Financial planners agree that in an ideal world, the Statement of Advice would be a concise document or email which focuses on what the recommendations are, how it will benefit the client, any foreseeable risks or disadvantages, and the associated fees and costs for the advice and products recommended.
Minister for Financial Services Stephen Jones expected to launch a consultation later this year on the regulatory framework of the SOA, after the Quality of Advice Review recommended abolishing compulsory distribution.
A&T Financial Services certified financial planner Anthony Poci says the written advice – which may take the format of a short document or email – should demonstrate to the client that the adviser has captured their needs, addressed it with a suitable recommendation and outlined any risk or disadvantages that may apply.
“The old adage of ‘less is more’ is certainly true in the Statement of Advice world, and having a clear and succinct one, two or even three-page document which the client can digest, is clearly going to be easier to understand than a long 40 or 50 plus page document full of jargon and generic text,” Poci tells Professional Planner.
Right now, compliance is weighing down the traditional SOA, making it less client-friendly, according to Wealth and Life Planning certified financial planner Helen Nan.
To enhance its effectiveness, she says the SOA should be concise and easy to understand, focusing on key strategies, product recommendations and future projections.
In essence, SOAs should strike a balance between compliance requirements and being client-centric, fostering a deeper understanding of one’s financial situation and prospects. This approach can encourage clients to proactively engage with their financial planning and instill hope for a more secure future, Nan says.
“SOAs should serve as tools to empower clients in understanding their financial standing, both current and future,” Nan says.
“Many clients approach financial advisers without prior knowledge of their net worth or post-expense income.”
She adds the documents should bridge this gap by presenting clear financial snapshots and future projections, to motivate clients to take action and envision their financial future, even though these projections are based on assumptions and variables.
Others agree that SOAs could be substantially shorter, simpler and more client focused rather than the present approach of including as much information as possible to avoid any potential legal liability.
“Lawyers and accountants can produce summarised documents for clients for example information memorandums for sophisticated investors, so as now highly qualified professionals we should be able to do the same,” Main Street Financial Solutions principal and private client adviser Charles Badenach says.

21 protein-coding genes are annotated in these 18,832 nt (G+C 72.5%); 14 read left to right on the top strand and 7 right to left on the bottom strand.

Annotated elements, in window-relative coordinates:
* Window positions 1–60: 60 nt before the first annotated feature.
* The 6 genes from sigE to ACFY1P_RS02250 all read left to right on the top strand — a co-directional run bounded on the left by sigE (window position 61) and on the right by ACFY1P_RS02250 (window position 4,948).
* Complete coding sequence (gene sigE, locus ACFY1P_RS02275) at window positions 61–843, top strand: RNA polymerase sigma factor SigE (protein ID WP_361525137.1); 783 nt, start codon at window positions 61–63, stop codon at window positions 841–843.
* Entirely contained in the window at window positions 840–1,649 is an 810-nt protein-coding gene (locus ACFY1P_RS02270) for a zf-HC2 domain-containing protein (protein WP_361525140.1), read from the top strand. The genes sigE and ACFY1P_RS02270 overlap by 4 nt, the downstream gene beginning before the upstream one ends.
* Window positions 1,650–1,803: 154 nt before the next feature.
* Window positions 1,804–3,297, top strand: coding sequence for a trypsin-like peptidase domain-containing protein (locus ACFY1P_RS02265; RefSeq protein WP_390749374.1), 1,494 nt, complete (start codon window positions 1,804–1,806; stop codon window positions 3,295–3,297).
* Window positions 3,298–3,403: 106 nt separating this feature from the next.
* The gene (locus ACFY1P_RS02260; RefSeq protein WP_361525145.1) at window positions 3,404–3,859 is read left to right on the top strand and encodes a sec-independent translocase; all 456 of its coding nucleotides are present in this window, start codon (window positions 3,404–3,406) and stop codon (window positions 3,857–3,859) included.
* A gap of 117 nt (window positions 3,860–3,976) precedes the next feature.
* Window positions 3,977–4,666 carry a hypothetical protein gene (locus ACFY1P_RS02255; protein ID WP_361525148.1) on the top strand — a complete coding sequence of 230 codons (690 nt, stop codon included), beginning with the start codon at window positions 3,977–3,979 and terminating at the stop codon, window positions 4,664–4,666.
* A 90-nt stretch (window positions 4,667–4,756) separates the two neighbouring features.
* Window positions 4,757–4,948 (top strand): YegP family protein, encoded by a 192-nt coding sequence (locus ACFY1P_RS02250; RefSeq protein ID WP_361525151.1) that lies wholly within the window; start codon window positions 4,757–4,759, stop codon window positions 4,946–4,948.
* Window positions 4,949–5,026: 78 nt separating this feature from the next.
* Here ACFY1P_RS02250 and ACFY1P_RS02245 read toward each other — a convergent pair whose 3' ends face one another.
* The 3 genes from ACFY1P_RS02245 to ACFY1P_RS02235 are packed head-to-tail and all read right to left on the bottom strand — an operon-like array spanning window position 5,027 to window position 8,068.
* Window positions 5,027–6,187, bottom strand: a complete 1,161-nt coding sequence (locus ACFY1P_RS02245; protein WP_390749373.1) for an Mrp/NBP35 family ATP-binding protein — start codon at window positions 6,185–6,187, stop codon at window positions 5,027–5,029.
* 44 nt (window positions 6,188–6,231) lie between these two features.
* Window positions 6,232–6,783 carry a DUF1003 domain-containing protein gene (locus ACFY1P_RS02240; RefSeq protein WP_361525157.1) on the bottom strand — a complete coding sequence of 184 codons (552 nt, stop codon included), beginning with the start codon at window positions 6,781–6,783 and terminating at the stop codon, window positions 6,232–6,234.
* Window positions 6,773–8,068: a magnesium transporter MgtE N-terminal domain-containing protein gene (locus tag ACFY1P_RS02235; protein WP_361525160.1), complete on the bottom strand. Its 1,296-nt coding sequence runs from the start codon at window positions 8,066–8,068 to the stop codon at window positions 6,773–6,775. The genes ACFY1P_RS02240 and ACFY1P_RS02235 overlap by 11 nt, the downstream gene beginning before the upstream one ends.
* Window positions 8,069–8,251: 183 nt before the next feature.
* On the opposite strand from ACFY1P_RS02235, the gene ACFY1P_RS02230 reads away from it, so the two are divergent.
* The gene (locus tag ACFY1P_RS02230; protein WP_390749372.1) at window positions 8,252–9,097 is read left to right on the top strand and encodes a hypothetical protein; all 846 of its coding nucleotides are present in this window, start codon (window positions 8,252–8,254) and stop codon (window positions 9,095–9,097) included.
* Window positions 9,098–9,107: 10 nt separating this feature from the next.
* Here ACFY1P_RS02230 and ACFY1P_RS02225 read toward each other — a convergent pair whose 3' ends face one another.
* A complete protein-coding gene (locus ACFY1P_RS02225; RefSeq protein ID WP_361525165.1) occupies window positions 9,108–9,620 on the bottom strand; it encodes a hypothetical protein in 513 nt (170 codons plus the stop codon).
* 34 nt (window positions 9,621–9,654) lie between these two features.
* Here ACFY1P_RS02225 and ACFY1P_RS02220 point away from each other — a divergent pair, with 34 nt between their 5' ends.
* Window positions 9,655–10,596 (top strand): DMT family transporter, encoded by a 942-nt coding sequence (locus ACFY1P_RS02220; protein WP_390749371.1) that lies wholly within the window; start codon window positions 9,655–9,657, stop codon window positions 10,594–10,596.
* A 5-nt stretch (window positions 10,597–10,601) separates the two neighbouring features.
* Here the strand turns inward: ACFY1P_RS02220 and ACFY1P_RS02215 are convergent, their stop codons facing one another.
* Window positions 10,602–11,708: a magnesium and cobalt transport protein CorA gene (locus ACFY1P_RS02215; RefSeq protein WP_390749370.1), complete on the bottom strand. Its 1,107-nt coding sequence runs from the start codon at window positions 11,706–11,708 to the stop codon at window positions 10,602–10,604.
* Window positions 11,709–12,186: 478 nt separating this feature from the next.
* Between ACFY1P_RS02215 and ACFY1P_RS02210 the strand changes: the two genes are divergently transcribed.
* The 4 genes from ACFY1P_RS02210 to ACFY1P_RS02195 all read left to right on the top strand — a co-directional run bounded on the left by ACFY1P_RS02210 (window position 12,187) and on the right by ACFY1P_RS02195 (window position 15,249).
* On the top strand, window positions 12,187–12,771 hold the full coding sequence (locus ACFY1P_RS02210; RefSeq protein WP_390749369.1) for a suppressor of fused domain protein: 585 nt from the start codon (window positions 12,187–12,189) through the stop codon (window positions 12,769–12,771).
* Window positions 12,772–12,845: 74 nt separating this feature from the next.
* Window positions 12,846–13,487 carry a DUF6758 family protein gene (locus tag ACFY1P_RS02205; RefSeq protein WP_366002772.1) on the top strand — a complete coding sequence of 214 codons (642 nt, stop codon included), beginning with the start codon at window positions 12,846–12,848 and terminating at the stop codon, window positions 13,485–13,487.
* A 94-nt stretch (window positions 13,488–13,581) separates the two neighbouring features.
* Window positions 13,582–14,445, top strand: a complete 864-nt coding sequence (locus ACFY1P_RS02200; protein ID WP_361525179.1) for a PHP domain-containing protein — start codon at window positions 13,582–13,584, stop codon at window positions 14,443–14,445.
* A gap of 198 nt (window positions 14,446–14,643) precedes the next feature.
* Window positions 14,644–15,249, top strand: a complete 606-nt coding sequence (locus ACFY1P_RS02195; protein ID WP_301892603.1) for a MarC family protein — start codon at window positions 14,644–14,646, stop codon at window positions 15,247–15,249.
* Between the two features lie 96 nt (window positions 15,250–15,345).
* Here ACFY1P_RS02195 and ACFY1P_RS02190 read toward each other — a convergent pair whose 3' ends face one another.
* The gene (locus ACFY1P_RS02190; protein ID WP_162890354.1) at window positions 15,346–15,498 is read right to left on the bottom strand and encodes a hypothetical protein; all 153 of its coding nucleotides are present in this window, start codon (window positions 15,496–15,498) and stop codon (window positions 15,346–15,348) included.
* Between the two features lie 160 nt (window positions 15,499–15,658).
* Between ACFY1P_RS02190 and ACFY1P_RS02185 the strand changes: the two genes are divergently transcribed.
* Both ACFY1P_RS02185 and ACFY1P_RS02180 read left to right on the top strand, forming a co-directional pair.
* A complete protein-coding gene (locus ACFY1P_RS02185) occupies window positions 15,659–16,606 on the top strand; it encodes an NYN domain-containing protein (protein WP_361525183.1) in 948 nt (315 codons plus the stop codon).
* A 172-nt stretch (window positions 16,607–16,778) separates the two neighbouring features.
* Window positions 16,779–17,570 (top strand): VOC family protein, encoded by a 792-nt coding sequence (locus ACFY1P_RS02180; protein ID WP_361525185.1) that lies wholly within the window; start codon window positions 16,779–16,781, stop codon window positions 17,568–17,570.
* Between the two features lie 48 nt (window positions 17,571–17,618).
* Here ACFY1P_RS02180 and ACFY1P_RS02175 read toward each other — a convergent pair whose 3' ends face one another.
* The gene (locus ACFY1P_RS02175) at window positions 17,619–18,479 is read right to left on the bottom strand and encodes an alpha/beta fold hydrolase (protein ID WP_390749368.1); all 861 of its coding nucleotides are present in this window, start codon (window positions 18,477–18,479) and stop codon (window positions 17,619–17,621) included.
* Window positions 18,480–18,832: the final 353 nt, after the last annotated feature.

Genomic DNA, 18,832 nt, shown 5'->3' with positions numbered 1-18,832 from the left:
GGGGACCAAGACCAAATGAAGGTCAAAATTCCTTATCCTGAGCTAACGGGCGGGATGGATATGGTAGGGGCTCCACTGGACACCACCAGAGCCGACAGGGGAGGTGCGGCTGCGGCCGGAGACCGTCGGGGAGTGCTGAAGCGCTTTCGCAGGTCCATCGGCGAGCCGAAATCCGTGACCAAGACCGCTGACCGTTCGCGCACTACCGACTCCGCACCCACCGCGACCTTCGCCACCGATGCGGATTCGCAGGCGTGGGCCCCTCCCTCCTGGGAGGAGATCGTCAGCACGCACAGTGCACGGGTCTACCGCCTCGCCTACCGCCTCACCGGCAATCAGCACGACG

The SOA should include a summarised version of the key issues for the client including the objectives, risk profile, the recommended strategy, the underlying recommendations, the costs and payments to the adviser (and licensee), and importantly the future action points that the adviser will address over the next 12 months, Badenach says.
“What this would mean is that the client can then control as to how much or how little information they receive,” Badenach says, adding advice firms wouldn’t need to “re-invent the wheel” every time and create a 60-80 page document that the client does not value.
“From an advisers perspective, this would substantially reduce the cost of producing the SOA which would then make the advice process more accessible to more people.”
Joshua Dalton of Dalton Financial Partners agrees that the ideal SOA would be 20 pages or less.
“I’d like to see a greater use of links for more generic sections, such as explaining different insurance terminology and product features,” he says.
“My biggest hang up at the moment is having to restate the client’s overall position or ‘where you are now’ section every time we do an SOA. This section should only include what is relevant to the advice.”
Dalton adds that an adviser’s comprehensive knowledge of the client can be proven with other filed information, rendering the need to provide all details in every SOA unnecessary.
“For example: If the advice is just super, only the super balances and cash flow are relevant,” Dalton says. “We don’t need to know about the value of cars, loans and other investments.”